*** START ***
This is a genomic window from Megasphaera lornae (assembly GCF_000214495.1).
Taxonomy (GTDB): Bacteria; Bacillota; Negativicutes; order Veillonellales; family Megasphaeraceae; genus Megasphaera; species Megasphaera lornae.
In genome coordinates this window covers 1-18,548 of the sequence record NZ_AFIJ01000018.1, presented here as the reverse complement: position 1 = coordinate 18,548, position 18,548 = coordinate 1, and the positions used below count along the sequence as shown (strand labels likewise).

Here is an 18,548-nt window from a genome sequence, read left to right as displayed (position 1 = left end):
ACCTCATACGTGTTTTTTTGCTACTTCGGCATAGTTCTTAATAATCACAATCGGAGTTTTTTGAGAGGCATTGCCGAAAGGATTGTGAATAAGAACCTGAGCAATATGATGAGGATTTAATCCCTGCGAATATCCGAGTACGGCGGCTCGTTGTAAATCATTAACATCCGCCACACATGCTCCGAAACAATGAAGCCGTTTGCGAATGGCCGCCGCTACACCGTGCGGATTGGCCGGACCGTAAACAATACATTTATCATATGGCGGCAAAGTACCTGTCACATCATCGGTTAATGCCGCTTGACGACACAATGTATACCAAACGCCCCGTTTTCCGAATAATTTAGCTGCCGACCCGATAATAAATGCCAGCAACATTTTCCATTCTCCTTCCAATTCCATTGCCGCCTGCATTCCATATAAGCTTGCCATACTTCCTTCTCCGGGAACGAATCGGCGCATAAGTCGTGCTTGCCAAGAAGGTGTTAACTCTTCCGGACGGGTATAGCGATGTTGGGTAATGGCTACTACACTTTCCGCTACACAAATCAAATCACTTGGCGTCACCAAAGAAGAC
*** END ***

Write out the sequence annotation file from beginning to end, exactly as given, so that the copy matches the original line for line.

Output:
This is a genomic window from Megasphaera lornae (assembly GCF_000214495.1).
Taxonomy (GTDB): Bacteria; Bacillota; Negativicutes; order Veillonellales; family Megasphaeraceae; genus Megasphaera; species Megasphaera lornae.
In genome coordinates this window covers 1-18,548 of the sequence record NZ_AFIJ01000018.1, presented here as the reverse complement: position 1 = coordinate 18,548, position 18,548 = coordinate 1, and the positions used below count along the sequence as shown (strand labels likewise).

Here is an 18,548-nt window from a genome sequence, read left to right as displayed (position 1 = left end):
ACCTCATACGTGTTTTTTTGCTACTTCGGCATAGTTCTTAATAATCACAATCGGAGTTTTTTGAGAGGCATTGCCGAAAGGATTGTGAATAAGAACCTGAGCAATATGATGAGGATTTAATCCCTGCGAATATCCGAGTACGGCGGCTCGTTGTAAATCATTAACATCCGCCACACATGCTCCGAAACAATGAAGCCGTTTGCGAATGGCCGCCGCTACACCGTGCGGATTGGCCGGACCGTAAACAATACATTTATCATATGGCGGCAAAGTACCTGTCACATCATCGGTTAATGCCGCTTGACGACACAATGTATACCAAACGCCCCGTTTTCCGAATAATTTAGCTGCCGACCCGATAATAAATGCCAGCAACATTTTCCATTCTCCTTCCAATTCCATTGCCGCCTGCATTCCATATAAGCTTGCCATACTTCCTTCTCCGGGAACGAATCGGCGCATAAGTCGTGCTTGCCAAGAAGGTGTTAACTCTTCCGGACGGGTATAGCGATGTTGGGTAATGGCTACTACACTTTCCGCTACACAAATCAAATCACTTGGCGTCACCAAAGAAGAC